John Maurice Clark's Contribution to the Genesis of the Multiplier Analysis
University of Siena Dept. of Econ. Working Paper No. 322
18 Pages Posted: 10 Oct 2001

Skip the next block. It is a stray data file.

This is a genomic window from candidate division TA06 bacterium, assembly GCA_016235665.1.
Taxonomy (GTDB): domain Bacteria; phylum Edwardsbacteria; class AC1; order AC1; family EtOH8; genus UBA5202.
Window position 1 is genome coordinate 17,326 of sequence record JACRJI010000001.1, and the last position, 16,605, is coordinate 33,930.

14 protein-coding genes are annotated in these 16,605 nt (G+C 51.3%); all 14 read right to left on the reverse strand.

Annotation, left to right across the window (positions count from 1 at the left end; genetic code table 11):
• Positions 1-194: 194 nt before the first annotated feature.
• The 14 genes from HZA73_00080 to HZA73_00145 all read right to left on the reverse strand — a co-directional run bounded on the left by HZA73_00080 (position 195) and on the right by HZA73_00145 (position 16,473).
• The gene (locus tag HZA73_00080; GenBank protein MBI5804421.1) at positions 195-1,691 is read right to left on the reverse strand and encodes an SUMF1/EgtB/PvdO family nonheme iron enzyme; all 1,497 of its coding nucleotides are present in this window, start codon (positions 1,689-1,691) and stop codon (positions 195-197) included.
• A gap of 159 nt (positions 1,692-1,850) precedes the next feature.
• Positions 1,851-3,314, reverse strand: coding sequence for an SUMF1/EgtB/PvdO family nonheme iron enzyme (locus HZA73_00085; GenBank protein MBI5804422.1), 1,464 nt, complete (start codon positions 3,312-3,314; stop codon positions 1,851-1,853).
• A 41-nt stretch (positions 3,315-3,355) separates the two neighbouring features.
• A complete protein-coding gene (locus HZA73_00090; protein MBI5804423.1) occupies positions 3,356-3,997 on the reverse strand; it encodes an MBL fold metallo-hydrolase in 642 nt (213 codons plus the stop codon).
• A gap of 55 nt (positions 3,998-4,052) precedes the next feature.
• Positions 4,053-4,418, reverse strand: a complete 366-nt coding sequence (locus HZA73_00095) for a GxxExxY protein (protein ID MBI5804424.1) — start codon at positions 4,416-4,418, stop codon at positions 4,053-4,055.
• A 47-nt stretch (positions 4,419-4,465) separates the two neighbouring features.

John Maurice Clark is commonly recognized as one of the most influential figures in US interwar economic thinking. This note focuses on a specific aspect of Clark's work which epitomizes his attempt to combine the rigor of traditional economic analysis with his "institutionalist" attitude, namely his contribution to the multiplier principle. First we will discuss Clark's independent discovery of the multiplier principle - by which it is meant the familiar notion that an initial increase (or decrease) in expenditures has a multiple effect on total expenditures - also providing in the appendix some unpublished evidence which seems to confirm that Clark arrived at it before reading Kahn's celebrated 1931 article, "The Relation of Home Investment to Unemployment." Then, we will dwell into some more analytical aspects of Clark's treatment of the multiplier, focusing, in particular, on his attempt to reconcile the traditional "Kahn-Keynes" approach with the so called "velocity of circulation" approach.
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